Long John Silver, illustrated by Louis Rhead. Photo: brighthub.com.

Long John Silver, the chief mutineer in Treasure Island, subtly escapes the stereotype of Stevenson’s evil captains and, perhaps therefore, establishes the paradigm of how a pirate should look and behave: Silver is fearless, ruthless and resolute; he has lost a leg (the left one) and carries a parrot on his shoulder, which occasionally speaks inappropriately. Nevertheless, Silver is, above all, astute. He has no scruples whatsoever, is ever ready to double-cross anyone and is only interested in his own gain. Yet, Long John Silver remains likeable both to Jim Hawkins, the boy-narrator of the novel, and to the reader, simply because his character is developed at a far more human level than the excessively self-righteous “goodies” and the caricaturesque “baddies.”

While Stevenson’s is the most widely known and, therefore, shared vision of the figure of the pirate in the Caribbean, there are far less damning portrayals that problematize the issue. For instance, Charles Kingsley’s Westward Ho! (1855) deals extensively with the travels of, naturally, highly respectable English gentlemen who fare in the direction of the Spanish colonies to rescue an abducted lady and to uphold the glory of the Queen of England. Set in the years immediately preceding the Spanish Armada (1588), Westward Ho! traces the career of Amyas Leigh, a fictitious English captain whose character is built upon the historical figures of Francis Drake, who served the Crown in highly dubious enterprises. Far from casting any doubt on the plundering and murder that come with Leigh’s exertions, Kingsley in fact commends the bravery of men such as Drake, who for centuries have upheld the place of England/Britain as the ruler of the sea.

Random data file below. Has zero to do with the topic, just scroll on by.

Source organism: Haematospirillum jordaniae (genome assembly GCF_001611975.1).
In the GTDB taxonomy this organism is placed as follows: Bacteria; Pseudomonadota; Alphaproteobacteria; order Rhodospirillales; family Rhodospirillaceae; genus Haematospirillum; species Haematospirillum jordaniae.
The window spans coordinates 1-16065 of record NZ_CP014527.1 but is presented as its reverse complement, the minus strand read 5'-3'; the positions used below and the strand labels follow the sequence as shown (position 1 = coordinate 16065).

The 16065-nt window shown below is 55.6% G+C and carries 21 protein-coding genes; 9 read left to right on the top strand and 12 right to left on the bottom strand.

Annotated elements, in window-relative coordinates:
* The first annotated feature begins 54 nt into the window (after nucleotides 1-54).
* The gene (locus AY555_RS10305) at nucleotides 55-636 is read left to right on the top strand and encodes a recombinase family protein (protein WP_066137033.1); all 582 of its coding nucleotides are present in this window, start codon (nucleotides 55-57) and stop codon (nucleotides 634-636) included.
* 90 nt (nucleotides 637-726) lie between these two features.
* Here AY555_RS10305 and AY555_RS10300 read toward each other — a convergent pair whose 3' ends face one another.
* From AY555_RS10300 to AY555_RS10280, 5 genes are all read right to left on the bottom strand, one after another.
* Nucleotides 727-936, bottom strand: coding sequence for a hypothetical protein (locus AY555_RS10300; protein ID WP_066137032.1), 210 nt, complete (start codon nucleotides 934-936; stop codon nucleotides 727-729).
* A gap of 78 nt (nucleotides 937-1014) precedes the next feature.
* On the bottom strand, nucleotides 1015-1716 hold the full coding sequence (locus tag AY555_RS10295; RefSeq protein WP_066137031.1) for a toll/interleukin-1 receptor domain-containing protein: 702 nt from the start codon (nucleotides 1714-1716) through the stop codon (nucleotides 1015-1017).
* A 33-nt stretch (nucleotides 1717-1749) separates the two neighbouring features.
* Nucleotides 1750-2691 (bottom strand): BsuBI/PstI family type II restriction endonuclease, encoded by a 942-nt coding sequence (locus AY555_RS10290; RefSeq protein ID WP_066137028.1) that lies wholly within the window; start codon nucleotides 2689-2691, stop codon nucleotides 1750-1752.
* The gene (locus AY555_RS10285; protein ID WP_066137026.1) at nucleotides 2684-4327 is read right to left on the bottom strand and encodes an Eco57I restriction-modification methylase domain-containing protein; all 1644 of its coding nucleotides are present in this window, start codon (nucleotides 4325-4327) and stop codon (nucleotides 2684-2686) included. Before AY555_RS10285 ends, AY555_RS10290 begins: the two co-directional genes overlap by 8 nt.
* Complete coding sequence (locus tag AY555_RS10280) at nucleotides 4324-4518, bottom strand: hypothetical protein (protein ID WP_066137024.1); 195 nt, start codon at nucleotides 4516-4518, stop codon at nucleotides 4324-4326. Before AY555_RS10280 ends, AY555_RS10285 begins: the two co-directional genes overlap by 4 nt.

While Westward Ho! is an eminently Victorian novel, firmly entrenched in the nauseous pride of Imperial Britain, it issues forth a perception of the Caribbean as an area where commonly accepted rules are suspended, due to the presence of the Papist Spanish all around the region. The same is true of Stevenson’s setting, where common sense and “civilized” behavior prevails, in the end, but only through the agency of providence, chance or destiny. Which is often the artifice used to introduce the final theme of tales of pirates in the Caribbean that I want to touch upon this week: the hunt for a buried treasure.

Sir Francis Drake. Photo: rapidodebouzas.com.